The history of lobotomy
What almost was: how Janet Frame’s first literary prize prevented her undergoing this now banned procedure.
Understanding of, and treatments for, mental health have come a long way since the invasive experimentation of the early 20thcentury. Where we look back on procedures like electroshock therapy and lobotomies with horror, physicians and psychiatrists of the time saw these as considered approaches to treating mental health.
Leucotomy or lobotomy?
In 1935, Portuguese-born physician António Egas Moniz pioneered the leucotomy. This procedure involved drilling holes into the skull and feeding an instrument into the frontal lobe of the brain to disrupt the white matter. The procedure was performed with an instrument known as a leucotome; a needle-like tool with a retractable wire loop which was designed by Moniz and his assistant Almeida Lima. Earlier procedures had involved Moniz using ethyl alcohol to disrupt the brain’s neuronal tracts. By1937, nearly 40 patients had received a leucotomy. The treatment, and Moniz, were awarded and accoladed and Moniz received a Nobel Prize in Physiology or Medicine in 1949 for his contribution to psychosurgery and psychiatry.
American neurologist Walter Freeman reinvented the procedure in 1945, and the lobotomy was introduced to the world. The lobotomy was a quick procedure of approximately 10 minutes and could be performed as a pre-frontal lobotomy or transorbital lobotomy. The transorbital lobotomy was performed by hammering an implement through the eye socket and into the brain. Both versions of the lobotomy involved the ‘wriggling around’ of the implement in the brain. Transorbital lobotomies became the more popular as they did not require a sterile environment, anaesthesia, or surgical assistant. Transorbital lobotomies could be ‘taken on the road’ and Freeman continued to perform lobotomies on American patients until 1967.
Lobotomy in Aotearoa New Zealand
Between 1944 and 1950, ‘chronic and intractable’ patients were offered to Dunedin neurosurgeons as candidates for lobotomy. There were 65procedures performed during this time and surgeons D. Gilmour McLachlan and Murray A. Falconer were published in the New Zealand Medical Journal in1950 on the 65 procedures that had been performed.
Chronic emotional tension, violent or uncontrolled behaviour, or four years of illness were among several criteria for patients to be considered for lobotomy. Those who fulfilled the criteria were ‘prepared’ for the procedure using electroconvulsive therapy (given electric shocks until unconscious). The results of the procedures were downplayed by McLachlan and Falconer, with patients spending an average of six months in hospital following the procedure. Many were lethargic, apathetic, uncooperative, or inattentive. There was a loss of continence and many women had menstrual cycles disrupted for months. Several male patients experienced epileptic fits.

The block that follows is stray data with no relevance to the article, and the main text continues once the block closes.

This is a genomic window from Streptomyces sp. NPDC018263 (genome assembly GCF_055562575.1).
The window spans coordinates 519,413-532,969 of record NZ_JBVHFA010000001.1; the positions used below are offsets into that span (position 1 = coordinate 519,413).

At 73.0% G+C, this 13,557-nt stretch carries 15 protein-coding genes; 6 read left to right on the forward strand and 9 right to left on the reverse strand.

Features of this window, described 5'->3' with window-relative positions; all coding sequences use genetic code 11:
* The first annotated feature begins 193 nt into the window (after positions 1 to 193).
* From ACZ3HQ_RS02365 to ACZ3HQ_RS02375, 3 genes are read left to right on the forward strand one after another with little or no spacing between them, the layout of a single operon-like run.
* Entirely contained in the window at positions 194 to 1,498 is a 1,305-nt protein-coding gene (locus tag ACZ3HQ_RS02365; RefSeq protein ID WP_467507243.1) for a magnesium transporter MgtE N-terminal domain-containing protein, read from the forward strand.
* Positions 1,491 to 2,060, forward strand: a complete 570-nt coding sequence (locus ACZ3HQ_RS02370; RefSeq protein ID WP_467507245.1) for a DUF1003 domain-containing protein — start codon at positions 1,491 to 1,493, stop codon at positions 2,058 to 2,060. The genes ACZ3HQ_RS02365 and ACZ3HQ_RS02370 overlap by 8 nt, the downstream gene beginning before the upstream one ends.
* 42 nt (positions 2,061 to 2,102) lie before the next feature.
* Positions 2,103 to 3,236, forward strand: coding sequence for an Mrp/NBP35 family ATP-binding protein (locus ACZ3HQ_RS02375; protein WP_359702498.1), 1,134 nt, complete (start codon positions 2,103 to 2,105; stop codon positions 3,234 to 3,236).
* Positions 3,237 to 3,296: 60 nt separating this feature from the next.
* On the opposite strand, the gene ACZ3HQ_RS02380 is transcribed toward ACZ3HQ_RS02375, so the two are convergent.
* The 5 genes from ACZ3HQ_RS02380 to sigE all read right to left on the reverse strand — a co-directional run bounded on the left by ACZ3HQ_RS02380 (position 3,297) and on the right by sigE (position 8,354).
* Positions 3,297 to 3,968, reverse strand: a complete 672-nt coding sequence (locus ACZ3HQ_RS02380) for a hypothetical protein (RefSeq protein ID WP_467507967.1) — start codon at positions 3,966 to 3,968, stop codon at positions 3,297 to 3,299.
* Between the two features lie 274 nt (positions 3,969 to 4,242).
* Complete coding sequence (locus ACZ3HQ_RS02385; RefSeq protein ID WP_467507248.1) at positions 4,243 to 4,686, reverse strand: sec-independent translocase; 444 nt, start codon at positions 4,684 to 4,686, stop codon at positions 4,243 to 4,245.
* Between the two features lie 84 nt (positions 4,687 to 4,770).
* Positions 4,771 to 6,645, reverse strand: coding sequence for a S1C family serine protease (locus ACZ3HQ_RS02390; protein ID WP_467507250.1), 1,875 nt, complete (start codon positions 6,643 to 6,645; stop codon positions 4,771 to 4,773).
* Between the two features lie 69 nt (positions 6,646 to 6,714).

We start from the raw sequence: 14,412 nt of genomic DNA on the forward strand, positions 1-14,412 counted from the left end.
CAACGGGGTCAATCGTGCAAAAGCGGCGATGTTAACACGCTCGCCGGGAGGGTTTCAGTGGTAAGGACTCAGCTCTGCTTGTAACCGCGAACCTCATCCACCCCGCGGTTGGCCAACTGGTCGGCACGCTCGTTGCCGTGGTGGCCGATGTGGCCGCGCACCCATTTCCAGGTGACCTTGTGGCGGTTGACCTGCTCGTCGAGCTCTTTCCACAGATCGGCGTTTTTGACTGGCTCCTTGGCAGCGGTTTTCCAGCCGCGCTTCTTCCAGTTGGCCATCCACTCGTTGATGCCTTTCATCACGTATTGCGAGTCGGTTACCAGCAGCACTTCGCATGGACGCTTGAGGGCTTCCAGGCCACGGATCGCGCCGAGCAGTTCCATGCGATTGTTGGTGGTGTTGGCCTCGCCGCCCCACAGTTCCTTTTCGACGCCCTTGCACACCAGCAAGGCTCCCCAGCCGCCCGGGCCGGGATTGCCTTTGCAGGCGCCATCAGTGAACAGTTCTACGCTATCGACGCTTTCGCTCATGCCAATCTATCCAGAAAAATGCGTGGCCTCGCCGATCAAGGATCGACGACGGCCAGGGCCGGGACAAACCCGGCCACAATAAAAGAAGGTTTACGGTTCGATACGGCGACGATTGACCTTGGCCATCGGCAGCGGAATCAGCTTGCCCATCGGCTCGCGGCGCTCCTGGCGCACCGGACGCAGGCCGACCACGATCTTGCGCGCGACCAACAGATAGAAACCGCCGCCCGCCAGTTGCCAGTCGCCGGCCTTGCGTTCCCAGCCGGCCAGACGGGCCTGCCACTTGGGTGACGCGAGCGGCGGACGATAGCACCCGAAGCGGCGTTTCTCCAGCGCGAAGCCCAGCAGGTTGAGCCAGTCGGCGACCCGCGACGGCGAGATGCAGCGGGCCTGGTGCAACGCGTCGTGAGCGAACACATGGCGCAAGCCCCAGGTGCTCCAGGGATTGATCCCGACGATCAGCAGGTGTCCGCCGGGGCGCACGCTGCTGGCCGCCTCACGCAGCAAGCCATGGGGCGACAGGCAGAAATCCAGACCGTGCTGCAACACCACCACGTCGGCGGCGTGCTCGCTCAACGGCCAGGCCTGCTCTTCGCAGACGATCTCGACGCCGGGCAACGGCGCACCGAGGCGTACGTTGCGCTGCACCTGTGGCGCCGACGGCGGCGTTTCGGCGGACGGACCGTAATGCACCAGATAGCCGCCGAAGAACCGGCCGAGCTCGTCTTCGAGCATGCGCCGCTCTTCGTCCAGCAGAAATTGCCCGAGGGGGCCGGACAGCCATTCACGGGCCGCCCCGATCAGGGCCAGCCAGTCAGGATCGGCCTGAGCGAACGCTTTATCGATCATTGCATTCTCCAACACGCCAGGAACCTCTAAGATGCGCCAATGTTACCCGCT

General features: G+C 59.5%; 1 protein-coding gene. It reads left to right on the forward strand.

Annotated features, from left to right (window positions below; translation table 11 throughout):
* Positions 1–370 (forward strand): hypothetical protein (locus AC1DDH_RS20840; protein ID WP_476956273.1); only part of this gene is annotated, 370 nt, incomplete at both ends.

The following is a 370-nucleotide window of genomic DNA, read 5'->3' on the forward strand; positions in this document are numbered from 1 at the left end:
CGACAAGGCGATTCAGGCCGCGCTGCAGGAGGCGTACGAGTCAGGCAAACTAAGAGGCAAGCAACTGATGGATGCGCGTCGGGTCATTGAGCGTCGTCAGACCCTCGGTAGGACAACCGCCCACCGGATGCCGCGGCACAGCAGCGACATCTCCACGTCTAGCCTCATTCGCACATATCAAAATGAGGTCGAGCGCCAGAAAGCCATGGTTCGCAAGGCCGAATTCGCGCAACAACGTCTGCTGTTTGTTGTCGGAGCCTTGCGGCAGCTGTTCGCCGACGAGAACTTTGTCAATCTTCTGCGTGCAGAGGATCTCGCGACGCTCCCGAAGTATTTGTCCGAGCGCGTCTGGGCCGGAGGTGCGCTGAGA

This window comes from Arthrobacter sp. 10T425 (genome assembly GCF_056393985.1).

Janet Frame is one of Aotearoa New Zealand’s most well-known and prolific authors. She was also someone with vast experience with the country’s mental health institutions in the 1940s and 1950s and spent over a decade in and out of psychiatric hospitals. Her official diagnosis (since disputed) was schizophrenia which was treated with insulin and electroconvulsive therapy. In 1951 she was scheduled for a lobotomy, for which her mother had given permission.
Her first publication, The Lagoon and Other Short Stories was awarded one of the most prestigious literary prizes in Aotearoa New Zealand in 1951: the Hubert Church Memorial Award. This unexpected award resulted in the cancellation of Frame’s lobotomy though she spent another four years in psychiatric care. She published her first full-length novel in 1957.
When she passed away in 2004, Frame was a lauded and internationally renowned author who had been appointed to the Order of New Zealand. Several of her novels and short stories recount a fictional perspective of her childhood and psychiatric hospitalisation, and her autobiography was adapted into the film An Angel at My Table in 1990.
The end of lobotomy
The barbarous act of hammering an implement into the brain to ‘wiggle about’ and disrupt the frontal lobe thankfully came to a worldwide end. The development and introduction of the first anti-depressants and anti-psychotics in the 1950s played an integral part. Coupled with better treatment was a shift in public opinion on the procedure and its outcomes. That Moniz was awarded a Nobel Prize for the leucotomy is almost met with disbelief that these procedures were ever lauded as appropriate treatment.
Our Health Journeys would like to thank Claudia Hall for her presentation on lobotomy as part of the Auckland Medical History Society’s annual programme on 6 July 2023. The text and visual components of this post is based on Claudia's research.